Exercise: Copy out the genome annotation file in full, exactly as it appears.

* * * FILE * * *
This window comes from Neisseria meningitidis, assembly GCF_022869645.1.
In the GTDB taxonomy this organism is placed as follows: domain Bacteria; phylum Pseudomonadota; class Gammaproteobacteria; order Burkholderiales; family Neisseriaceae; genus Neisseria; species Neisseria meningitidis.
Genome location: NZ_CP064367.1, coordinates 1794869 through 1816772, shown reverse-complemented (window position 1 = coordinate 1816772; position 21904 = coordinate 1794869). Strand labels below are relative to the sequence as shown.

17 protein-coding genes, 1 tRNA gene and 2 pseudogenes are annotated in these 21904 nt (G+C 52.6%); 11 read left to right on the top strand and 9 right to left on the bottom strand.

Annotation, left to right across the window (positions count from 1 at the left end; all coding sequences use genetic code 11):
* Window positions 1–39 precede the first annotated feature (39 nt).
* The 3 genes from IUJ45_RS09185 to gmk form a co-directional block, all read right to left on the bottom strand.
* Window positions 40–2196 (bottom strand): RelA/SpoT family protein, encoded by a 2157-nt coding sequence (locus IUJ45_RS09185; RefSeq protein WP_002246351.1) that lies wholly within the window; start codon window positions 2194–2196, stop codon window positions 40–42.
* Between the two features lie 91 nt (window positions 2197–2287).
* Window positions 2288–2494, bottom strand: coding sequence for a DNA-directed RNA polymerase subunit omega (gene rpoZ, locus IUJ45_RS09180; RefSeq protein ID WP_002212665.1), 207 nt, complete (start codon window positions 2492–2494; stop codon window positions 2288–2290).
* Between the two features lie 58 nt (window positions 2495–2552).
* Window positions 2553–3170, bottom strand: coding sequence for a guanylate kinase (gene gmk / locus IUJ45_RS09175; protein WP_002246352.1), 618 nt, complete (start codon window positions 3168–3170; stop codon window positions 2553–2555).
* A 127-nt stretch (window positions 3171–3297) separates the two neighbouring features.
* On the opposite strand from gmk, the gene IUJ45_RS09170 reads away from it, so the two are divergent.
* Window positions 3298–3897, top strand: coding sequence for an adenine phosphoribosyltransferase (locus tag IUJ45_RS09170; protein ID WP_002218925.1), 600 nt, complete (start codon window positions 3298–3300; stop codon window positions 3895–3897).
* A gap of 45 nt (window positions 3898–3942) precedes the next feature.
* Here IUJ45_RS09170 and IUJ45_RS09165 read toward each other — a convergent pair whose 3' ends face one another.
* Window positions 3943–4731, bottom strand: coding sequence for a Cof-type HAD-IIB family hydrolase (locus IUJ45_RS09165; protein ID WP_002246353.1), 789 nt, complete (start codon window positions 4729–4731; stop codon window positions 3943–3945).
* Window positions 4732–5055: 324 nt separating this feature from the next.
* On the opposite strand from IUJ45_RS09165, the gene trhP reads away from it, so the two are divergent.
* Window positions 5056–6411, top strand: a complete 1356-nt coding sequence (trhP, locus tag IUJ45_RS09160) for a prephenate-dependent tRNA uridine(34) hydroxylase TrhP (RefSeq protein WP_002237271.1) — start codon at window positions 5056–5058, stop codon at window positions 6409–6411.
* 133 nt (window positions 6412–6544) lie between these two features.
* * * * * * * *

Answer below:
This window comes from Neisseria meningitidis, assembly GCF_022869645.1.
In the GTDB taxonomy this organism is placed as follows: domain Bacteria; phylum Pseudomonadota; class Gammaproteobacteria; order Burkholderiales; family Neisseriaceae; genus Neisseria; species Neisseria meningitidis.
Genome location: NZ_CP064367.1, coordinates 1794869 through 1816772, shown reverse-complemented (window position 1 = coordinate 1816772; position 21904 = coordinate 1794869). Strand labels below are relative to the sequence as shown.

17 protein-coding genes, 1 tRNA gene and 2 pseudogenes are annotated in these 21904 nt (G+C 52.6%); 11 read left to right on the top strand and 9 right to left on the bottom strand.

Annotation, left to right across the window (positions count from 1 at the left end; all coding sequences use genetic code 11):
* Window positions 1–39 precede the first annotated feature (39 nt).
* The 3 genes from IUJ45_RS09185 to gmk form a co-directional block, all read right to left on the bottom strand.
* Window positions 40–2196 (bottom strand): RelA/SpoT family protein, encoded by a 2157-nt coding sequence (locus IUJ45_RS09185; RefSeq protein WP_002246351.1) that lies wholly within the window; start codon window positions 2194–2196, stop codon window positions 40–42.
* Between the two features lie 91 nt (window positions 2197–2287).
* Window positions 2288–2494, bottom strand: coding sequence for a DNA-directed RNA polymerase subunit omega (gene rpoZ, locus IUJ45_RS09180; RefSeq protein ID WP_002212665.1), 207 nt, complete (start codon window positions 2492–2494; stop codon window positions 2288–2290).
* Between the two features lie 58 nt (window positions 2495–2552).
* Window positions 2553–3170, bottom strand: coding sequence for a guanylate kinase (gene gmk / locus IUJ45_RS09175; protein WP_002246352.1), 618 nt, complete (start codon window positions 3168–3170; stop codon window positions 2553–2555).
* A 127-nt stretch (window positions 3171–3297) separates the two neighbouring features.
* On the opposite strand from gmk, the gene IUJ45_RS09170 reads away from it, so the two are divergent.
* Window positions 3298–3897, top strand: coding sequence for an adenine phosphoribosyltransferase (locus tag IUJ45_RS09170; protein ID WP_002218925.1), 600 nt, complete (start codon window positions 3298–3300; stop codon window positions 3895–3897).
* A gap of 45 nt (window positions 3898–3942) precedes the next feature.
* Here IUJ45_RS09170 and IUJ45_RS09165 read toward each other — a convergent pair whose 3' ends face one another.
* Window positions 3943–4731, bottom strand: coding sequence for a Cof-type HAD-IIB family hydrolase (locus IUJ45_RS09165; protein ID WP_002246353.1), 789 nt, complete (start codon window positions 4729–4731; stop codon window positions 3943–3945).
* Window positions 4732–5055: 324 nt separating this feature from the next.
* On the opposite strand from IUJ45_RS09165, the gene trhP reads away from it, so the two are divergent.
* Window positions 5056–6411, top strand: a complete 1356-nt coding sequence (trhP, locus tag IUJ45_RS09160) for a prephenate-dependent tRNA uridine(34) hydroxylase TrhP (RefSeq protein WP_002237271.1) — start codon at window positions 5056–5058, stop codon at window positions 6409–6411.
* 133 nt (window positions 6412–6544) lie between these two features.